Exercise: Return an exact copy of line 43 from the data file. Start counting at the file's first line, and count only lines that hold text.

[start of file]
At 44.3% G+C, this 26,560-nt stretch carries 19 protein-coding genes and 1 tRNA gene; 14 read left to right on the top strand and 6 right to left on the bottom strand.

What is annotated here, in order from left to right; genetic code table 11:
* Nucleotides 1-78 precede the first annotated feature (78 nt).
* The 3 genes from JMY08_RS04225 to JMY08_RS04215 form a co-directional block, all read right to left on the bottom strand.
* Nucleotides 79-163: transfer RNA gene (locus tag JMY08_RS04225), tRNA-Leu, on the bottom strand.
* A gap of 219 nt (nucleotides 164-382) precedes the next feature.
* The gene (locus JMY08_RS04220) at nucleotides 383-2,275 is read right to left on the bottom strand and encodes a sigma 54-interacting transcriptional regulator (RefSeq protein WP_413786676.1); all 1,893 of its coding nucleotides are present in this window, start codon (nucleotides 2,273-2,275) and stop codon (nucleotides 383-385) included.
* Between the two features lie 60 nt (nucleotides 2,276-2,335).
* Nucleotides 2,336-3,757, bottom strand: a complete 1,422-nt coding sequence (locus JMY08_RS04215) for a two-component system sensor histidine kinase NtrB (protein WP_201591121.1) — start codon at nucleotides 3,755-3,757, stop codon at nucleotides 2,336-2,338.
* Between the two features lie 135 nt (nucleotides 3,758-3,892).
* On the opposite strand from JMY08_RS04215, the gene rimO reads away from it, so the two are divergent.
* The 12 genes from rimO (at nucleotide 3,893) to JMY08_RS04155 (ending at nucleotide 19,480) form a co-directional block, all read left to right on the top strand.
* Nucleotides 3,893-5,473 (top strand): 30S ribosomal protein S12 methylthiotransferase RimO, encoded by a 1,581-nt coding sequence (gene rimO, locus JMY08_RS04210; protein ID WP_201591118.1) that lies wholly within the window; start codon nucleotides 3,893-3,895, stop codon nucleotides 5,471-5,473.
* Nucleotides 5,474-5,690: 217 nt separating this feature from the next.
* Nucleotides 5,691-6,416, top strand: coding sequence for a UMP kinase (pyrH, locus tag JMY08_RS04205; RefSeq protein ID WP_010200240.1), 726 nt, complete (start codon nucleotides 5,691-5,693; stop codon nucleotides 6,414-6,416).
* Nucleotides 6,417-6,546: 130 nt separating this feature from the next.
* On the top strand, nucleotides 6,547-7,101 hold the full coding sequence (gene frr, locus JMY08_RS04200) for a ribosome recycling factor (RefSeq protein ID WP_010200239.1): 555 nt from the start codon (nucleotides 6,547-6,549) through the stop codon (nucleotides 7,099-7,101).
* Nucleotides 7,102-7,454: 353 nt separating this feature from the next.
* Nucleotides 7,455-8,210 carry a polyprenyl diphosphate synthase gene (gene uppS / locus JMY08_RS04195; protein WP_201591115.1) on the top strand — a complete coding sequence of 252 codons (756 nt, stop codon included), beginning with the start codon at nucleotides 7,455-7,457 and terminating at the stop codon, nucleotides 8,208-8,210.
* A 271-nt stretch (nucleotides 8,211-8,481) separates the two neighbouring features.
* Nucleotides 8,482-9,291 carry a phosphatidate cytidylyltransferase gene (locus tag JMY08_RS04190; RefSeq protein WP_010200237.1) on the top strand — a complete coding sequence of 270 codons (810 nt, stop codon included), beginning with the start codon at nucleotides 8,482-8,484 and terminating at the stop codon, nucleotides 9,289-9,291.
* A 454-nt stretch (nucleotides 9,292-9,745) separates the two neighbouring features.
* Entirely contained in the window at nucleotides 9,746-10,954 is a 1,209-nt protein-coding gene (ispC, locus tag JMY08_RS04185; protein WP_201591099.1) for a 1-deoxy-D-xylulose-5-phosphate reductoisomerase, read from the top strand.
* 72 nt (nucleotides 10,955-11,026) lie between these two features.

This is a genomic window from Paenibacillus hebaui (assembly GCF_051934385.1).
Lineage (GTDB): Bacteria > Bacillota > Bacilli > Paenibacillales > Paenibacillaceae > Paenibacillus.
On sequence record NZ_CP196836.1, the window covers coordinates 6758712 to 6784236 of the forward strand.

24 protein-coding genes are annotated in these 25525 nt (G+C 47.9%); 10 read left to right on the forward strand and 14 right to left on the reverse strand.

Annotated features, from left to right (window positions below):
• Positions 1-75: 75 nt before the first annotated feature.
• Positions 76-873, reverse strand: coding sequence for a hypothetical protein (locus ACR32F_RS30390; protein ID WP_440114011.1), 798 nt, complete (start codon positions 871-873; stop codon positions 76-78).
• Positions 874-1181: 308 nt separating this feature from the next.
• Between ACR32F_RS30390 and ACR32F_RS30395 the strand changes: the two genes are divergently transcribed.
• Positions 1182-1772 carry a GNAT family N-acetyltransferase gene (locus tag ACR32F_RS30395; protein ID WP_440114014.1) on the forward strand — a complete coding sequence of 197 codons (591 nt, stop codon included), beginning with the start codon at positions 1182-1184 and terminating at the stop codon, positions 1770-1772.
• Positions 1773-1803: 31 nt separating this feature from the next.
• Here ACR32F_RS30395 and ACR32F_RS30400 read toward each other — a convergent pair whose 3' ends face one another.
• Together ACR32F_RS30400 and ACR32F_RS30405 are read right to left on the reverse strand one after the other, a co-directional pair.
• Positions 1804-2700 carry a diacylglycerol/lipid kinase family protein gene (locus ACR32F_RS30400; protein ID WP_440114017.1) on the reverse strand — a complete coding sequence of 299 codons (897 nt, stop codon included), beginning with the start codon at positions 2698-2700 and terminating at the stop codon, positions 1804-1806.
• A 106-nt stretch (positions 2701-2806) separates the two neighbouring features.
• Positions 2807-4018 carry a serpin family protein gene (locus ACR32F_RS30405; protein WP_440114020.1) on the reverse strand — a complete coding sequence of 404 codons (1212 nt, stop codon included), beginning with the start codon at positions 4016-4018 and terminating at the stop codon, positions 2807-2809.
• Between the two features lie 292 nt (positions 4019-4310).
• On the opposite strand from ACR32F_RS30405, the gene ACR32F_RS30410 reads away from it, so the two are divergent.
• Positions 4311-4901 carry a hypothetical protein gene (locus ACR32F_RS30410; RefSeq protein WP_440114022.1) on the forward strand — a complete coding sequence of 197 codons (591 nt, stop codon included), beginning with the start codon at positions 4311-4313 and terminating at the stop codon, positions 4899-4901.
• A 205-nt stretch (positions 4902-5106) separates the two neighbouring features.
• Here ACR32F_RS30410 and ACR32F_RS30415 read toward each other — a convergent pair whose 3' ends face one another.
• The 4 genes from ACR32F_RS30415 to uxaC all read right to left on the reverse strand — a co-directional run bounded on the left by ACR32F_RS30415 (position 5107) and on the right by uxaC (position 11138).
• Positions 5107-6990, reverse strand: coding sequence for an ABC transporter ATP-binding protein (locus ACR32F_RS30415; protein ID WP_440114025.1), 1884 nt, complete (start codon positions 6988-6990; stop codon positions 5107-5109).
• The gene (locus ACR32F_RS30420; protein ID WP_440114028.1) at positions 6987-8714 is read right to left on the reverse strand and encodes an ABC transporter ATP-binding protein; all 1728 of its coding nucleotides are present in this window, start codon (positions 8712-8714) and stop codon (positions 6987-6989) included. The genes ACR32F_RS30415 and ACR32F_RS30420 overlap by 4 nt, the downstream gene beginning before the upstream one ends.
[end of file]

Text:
• Positions 4311-4901 carry a hypothetical protein gene (locus ACR32F_RS30410; RefSeq protein WP_440114022.1) on the forward strand — a complete coding sequence of 197 codons (591 nt, stop codon included), beginning with the start codon at positions 4311-4313 and terminating at the stop codon, positions 4899-4901.